The Neutering of Jane Austen

I was going to wait until Masterpiece Theater’s version of Sanditon (Jane Austen’s final novel) finally ended before completing my review (begun here) but they’re stretching out the plot like one of those Netflix shows that go on season after season until you realize you’ve been sucked into a damned soap opera. One that will go forever and ever, long after the original stars have died and been reborn and now fight twins who swap brains, obsessive orangutan nurses, and dolls that come to life.

Vampire actors are perfect for Soaps as they never die! They can go on and on and on. But Jane Austen heroines?

Jane Austen only finished eleven chapters of Sanditon before she died and so all of the characters and plot twists had to fleshed out by other authors, based on what she “laid out for them.” After eleven chapters, you can often guess where an author is headed.  But, by the end of the eleventh chapter of Pride and Prejudice (Austen’s most revered work)  we hadn’t even met Mr. Collins.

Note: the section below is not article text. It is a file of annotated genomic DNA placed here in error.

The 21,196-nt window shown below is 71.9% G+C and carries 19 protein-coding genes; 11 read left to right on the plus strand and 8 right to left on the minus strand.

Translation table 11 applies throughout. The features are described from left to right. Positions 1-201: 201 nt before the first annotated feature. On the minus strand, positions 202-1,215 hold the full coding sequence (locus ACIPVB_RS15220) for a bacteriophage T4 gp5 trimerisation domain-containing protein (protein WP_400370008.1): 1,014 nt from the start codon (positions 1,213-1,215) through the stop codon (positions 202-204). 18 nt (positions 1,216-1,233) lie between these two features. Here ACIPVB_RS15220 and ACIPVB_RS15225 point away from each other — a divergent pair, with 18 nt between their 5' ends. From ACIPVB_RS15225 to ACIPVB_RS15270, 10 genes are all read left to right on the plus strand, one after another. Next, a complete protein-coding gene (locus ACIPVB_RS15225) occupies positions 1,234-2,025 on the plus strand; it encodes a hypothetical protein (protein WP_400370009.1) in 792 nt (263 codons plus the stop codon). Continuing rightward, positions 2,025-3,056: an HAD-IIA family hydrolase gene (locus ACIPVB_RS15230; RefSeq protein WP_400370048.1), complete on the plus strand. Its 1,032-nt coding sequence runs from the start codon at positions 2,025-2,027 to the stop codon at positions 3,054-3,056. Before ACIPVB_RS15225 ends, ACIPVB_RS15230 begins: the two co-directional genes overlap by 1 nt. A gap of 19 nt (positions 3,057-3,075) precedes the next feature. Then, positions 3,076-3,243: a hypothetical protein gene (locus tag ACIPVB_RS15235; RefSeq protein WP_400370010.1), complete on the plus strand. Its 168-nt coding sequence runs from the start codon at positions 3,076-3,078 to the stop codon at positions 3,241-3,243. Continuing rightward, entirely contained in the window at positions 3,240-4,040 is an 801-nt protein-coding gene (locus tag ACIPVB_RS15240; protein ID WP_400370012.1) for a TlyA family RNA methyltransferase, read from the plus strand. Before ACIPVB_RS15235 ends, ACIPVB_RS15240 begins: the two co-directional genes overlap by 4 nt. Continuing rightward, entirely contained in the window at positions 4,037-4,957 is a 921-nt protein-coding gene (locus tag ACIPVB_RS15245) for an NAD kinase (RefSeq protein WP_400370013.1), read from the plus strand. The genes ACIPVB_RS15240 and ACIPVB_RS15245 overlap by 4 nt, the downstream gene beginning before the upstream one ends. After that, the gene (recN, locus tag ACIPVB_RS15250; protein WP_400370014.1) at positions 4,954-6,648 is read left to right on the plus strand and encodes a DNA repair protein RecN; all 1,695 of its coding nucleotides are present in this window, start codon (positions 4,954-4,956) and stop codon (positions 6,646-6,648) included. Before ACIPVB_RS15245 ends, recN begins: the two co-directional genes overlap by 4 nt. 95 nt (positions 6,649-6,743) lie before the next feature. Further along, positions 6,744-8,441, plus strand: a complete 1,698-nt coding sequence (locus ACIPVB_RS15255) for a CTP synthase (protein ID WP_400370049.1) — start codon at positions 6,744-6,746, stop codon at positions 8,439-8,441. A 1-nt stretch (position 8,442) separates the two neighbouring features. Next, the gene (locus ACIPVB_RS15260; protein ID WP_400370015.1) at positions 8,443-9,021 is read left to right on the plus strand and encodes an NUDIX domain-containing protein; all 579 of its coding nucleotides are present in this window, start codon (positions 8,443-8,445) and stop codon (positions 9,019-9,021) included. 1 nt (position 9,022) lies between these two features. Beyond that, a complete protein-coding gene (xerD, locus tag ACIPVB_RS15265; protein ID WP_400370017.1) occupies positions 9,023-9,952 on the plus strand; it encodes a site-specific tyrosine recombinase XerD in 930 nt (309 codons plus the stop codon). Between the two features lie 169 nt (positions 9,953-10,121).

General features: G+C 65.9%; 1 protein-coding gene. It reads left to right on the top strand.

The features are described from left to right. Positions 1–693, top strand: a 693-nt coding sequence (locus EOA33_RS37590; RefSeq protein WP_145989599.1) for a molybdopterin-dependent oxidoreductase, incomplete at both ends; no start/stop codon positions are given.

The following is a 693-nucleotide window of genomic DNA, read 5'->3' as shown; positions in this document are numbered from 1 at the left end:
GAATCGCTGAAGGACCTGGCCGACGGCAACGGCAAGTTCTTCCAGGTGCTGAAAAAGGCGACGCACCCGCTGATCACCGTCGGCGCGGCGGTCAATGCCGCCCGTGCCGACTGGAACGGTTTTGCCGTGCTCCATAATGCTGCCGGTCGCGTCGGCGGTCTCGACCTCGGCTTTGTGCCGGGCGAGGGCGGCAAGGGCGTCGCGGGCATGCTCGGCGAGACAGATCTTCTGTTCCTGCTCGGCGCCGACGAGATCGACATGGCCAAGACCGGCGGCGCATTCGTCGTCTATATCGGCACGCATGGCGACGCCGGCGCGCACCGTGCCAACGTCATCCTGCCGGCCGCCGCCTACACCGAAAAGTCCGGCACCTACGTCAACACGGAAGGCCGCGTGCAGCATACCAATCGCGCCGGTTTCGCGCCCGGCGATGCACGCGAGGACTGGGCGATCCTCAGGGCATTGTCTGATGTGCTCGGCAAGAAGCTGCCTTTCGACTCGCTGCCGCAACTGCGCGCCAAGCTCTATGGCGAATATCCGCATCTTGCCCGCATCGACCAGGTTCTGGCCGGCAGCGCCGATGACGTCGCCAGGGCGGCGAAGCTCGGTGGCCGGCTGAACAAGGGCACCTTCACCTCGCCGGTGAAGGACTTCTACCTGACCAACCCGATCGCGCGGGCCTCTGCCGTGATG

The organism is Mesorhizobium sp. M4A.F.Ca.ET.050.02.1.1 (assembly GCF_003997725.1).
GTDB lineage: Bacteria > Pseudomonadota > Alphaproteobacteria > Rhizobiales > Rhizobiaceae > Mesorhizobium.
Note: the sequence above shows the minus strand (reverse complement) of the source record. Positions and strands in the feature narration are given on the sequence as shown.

For those you who’ve never seen a production of Pride and Prejudice, of which there have been many, he’s the distant cousin who, by reason of an archaic system of patriarchy,  will eventually kick the heroine (Elizabeth Bennett), all of her sisters, and their widowed mother to the curb, leaving them homeless.  Unless, of course, they marry.  Marriage in Austen’s time was the only way for respectable women to leave their parents and take their place in society and what better way to illustrate that injustice than by creating Mr. Collins, a man in whom “the deficiency of nature had been little assisted by education or society …’’ 

Yup, in jolly ole England even a man who was a pompous nitwit was worth more than a sensible woman and you gotta bet Austen wasn’t too happy about that!  So how did the writers who took on the task of completing her last, unfinished novel deal with that anger?  Well, they neutered it. Charlotte Heyward isn’t looking for a husband nor does she seem too worried about a future without one.  Heh? 

I had not read Sanditon in decades so I couldn’t really claim that  the screen writers were taking obscene liberties with her work. Luckily the story is only 66 pages long and so I reread it last night.  I won’t bore those of you who could give a figgy pudding about Sanditon or Austen or even Masterpeeve Theatre any further but, I wasn’t wrong.

Anyway, today’s Valentine’s Day and here in Northern California we’re seeing the first glimpse of green which to me is a romantic sight.